Advertisement

Journal of Applied Electrochemistry

, Volume 40, Issue 6, pp 1225–1237 | Cite as

Physico-chemical effects on clay due to electromigration using stainless steel electrodes

  • C. Liaki
  • C. D. F. Rogers
  • D. I. Boardman
Original Paper

Abstract

The physico-chemical changes in clay soils due to the application of electrokinetics are difficult to predict with accuracy because of the very wide range of parameters interacting. The effects of the application of an electrical gradient across controlled specimens of a pure form of kaolinite using stainless steel electrodes and a deionised water feed to the electrodes, to mimic electrokinetic stabilisation without the stabiliser added, are reported. The specimens in which electrical and chemical changes were induced over different time periods (3, 7, 14 and 28 days) were subsequently tested for Atterberg limits, undrained shear strength, water content, pH, conductivity, Fe concentration and zeta potential. Changes in strength and plasticity indices were attributed to electrolysis, electro-osmosis, electrode degradation, clay mineral dissolution, ion movement due to electromigration, cation exchange reactions and precipitation of reaction products.

Keywords

Electrokinetic Electromigration Electro-osmosis Kaolinite Steel electrodes 

Notes

Acknowledgements

This research project was funded jointly by the Engineering and Physical Sciences Research Council and University of Birmingham via a Post-Graduate Teaching Assistant studentship, this support being gratefully acknowledged. The research and technical staff of the School of Civil Engineering are thanked for their assistance.

References

  1. 1.
    Casagrande L (1949) Géotechnique 1(3):159–177CrossRefGoogle Scholar
  2. 2.
    Mohamedelhassan E, Shang JQ (2002) Ground Improv 5:1–8Google Scholar
  3. 3.
    Jones CJFP, Glendinning S, Shim GSC (2002) Soil consolidation using electrically conductive geosynthetics. In: 7th International conference on geosynthetics, Nice, FranceGoogle Scholar
  4. 4.
    Alshawabkeh AN, Sheahan TC (2002) In: Transportation Research Record No 1787, TRB, National Research Council, Washington, DC, 53–60Google Scholar
  5. 5.
    Ozkan S, Gale RJ, Seals RK (1999) Ground Improv 3:135–144Google Scholar
  6. 6.
    Hamed JT, Bhadra A (1997) J Hazard Mater 55:279–294CrossRefGoogle Scholar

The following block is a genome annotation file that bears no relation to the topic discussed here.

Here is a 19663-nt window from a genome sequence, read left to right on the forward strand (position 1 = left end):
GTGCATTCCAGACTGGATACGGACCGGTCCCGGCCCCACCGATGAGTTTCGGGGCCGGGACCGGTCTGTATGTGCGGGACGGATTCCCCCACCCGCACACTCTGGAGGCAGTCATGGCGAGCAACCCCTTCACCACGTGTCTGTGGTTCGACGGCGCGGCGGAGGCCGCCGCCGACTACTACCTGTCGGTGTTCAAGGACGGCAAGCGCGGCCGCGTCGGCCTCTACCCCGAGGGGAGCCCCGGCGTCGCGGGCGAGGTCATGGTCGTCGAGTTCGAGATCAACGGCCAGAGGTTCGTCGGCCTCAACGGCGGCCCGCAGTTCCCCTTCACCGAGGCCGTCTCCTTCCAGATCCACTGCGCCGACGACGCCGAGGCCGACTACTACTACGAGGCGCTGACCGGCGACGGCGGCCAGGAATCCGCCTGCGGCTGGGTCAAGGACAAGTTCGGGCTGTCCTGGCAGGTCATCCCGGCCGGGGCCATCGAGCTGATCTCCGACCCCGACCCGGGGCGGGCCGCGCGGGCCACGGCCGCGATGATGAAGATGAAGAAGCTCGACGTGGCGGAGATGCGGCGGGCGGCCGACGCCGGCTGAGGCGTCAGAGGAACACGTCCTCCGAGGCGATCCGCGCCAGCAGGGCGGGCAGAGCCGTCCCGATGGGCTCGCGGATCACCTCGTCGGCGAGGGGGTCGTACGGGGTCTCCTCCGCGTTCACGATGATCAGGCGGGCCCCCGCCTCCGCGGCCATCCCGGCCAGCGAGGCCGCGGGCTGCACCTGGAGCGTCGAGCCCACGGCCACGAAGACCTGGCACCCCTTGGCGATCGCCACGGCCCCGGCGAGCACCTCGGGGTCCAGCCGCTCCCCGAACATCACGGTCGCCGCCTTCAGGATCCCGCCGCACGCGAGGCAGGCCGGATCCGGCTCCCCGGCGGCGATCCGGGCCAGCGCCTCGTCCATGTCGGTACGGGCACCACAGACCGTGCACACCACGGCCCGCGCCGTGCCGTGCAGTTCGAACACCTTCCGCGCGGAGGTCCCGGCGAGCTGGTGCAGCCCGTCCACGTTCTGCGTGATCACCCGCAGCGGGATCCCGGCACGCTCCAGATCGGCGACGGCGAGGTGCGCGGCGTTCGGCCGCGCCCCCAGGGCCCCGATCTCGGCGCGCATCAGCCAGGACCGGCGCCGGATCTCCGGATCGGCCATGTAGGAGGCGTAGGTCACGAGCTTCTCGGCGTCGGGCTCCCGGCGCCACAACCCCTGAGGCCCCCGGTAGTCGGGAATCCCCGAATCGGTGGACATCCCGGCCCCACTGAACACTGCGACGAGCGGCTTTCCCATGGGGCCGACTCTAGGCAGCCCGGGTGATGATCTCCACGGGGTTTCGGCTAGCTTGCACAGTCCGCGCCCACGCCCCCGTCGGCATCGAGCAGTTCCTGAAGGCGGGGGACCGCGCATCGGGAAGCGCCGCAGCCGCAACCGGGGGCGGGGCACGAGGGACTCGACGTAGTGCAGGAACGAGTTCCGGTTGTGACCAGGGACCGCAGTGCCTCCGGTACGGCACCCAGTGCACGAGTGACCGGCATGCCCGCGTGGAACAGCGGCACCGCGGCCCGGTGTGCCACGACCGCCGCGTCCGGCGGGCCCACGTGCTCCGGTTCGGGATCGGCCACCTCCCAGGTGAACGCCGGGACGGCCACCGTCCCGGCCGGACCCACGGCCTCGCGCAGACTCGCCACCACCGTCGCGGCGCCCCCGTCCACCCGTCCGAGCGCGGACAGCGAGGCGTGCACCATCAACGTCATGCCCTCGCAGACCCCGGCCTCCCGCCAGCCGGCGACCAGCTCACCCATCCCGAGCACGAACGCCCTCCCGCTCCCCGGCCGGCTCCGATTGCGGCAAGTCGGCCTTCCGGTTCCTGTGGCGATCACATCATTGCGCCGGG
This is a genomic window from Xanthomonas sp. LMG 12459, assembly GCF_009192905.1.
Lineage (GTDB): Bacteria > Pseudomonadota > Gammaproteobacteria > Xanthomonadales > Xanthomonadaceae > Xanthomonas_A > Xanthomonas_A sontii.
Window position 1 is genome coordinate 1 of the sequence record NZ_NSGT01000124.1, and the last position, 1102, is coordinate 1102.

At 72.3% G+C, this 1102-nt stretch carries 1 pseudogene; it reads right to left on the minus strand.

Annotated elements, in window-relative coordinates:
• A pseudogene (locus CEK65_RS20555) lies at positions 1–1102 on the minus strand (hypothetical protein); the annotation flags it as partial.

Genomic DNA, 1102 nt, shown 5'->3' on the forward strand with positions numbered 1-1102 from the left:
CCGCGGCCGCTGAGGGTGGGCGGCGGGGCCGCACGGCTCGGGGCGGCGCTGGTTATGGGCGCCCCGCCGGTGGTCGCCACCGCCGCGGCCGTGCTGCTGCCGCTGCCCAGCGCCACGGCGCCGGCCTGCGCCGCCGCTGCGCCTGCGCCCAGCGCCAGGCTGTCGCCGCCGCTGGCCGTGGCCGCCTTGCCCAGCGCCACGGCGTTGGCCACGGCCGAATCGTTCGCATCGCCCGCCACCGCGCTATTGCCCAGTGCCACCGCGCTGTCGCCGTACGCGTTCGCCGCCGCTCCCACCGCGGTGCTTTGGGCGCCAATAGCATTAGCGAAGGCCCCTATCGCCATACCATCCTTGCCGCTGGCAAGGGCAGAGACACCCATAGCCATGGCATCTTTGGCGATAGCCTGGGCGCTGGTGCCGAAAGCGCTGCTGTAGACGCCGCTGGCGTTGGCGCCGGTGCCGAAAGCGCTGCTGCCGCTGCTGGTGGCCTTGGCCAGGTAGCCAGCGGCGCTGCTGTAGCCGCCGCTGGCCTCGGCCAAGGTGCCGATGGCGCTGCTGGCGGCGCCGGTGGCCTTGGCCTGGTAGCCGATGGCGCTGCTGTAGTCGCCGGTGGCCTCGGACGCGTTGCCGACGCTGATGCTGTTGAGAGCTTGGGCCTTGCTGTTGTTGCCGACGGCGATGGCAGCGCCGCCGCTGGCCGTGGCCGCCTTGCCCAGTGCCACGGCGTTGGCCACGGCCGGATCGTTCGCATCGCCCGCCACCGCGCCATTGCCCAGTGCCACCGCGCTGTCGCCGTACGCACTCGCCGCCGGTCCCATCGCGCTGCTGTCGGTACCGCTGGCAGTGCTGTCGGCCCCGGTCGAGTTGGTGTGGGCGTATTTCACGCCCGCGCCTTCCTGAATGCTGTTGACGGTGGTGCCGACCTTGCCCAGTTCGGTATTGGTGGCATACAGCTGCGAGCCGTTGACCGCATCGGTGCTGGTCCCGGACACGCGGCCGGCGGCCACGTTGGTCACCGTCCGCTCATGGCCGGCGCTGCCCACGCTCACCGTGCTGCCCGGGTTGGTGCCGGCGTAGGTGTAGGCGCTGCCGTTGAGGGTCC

7. 7.
    Vane LM, Zang GM (1997) J Hazard Mater 55:1–22CrossRefGoogle Scholar
  8. 8.
    Alshawabkeh AN, Acar YB (1992) J Env Sci Health Part A 27(7):1835–1861Google Scholar
  9. 9.
    Liaki C, Rogers CDF, Boardman DI (2008) J Env Sci Health Part A 43(8):810–822Google Scholar
  10. 10.
    Gray DH (1970) Géotechnique 20(1):81–93Google Scholar
  11. 11.
    Mitchell JK (1993) Fundamentals of soil behavior, 2nd edn. Wiley, New YorkGoogle Scholar
  12. 12.
    Casagrande L (1983) J Boston Soc Civ Eng 69(2)255–302Google Scholar
  13. 13.
    Mitchell JK (1991) Géotechnique 41(3):299–340CrossRefGoogle Scholar
  14. 14.
    Shang JQ, Dunlap WA (1996) J Geotech Eng 122(4):274–280Google Scholar
  15. 15.
    Yeung AT (2006) Env Eng Sci 23(1):202–224Google Scholar
  16. 16.
    British Standards Institution (1990) Methods of test for soils for civil engineering purposes: BS1377. HMSO, London, UKGoogle Scholar
  17. 17.
    Liaki C (2006) Physicochemical study of electrokinetically treated clay using carbon and steel electrodes. PhD Thesis, University of Birmingham, UKGoogle Scholar
  18. 18.
    Rogers CDF, Liaki C, Boardman DI (2003) Advances in the engineering of lime stabilised clay soils. CD-ROM. Keynote Paper, International conference on problematic soils, Nottingham, UKGoogle Scholar
  19. 19.
    Boardman DI, Glendinning S, Rogers CDF (2001) Géotechnique 51(6):533–543Google Scholar
  20. 20.
    Boardman DI, Glendinning S, Rogers CDF (2004) Géotechnique 54(7):467–486Google Scholar
  21. 21.
    Loughnan FC (1969) Chemical weathering of silicate minerals. American Elsevier Publishing Co. Inc, New YorkGoogle Scholar
  22. 22.
    Boardman DI (1999) Lime stabilisation: clay–metal–lime interactions. PhD Thesis, Loughborough University, UKGoogle Scholar

Copyright information

© Springer Science+Business Media B.V. 2010

Authors and Affiliations

  1. 1.School of Civil EngineeringUniversity of BirminghamEdgbaston, BirminghamUK

Personalised recommendations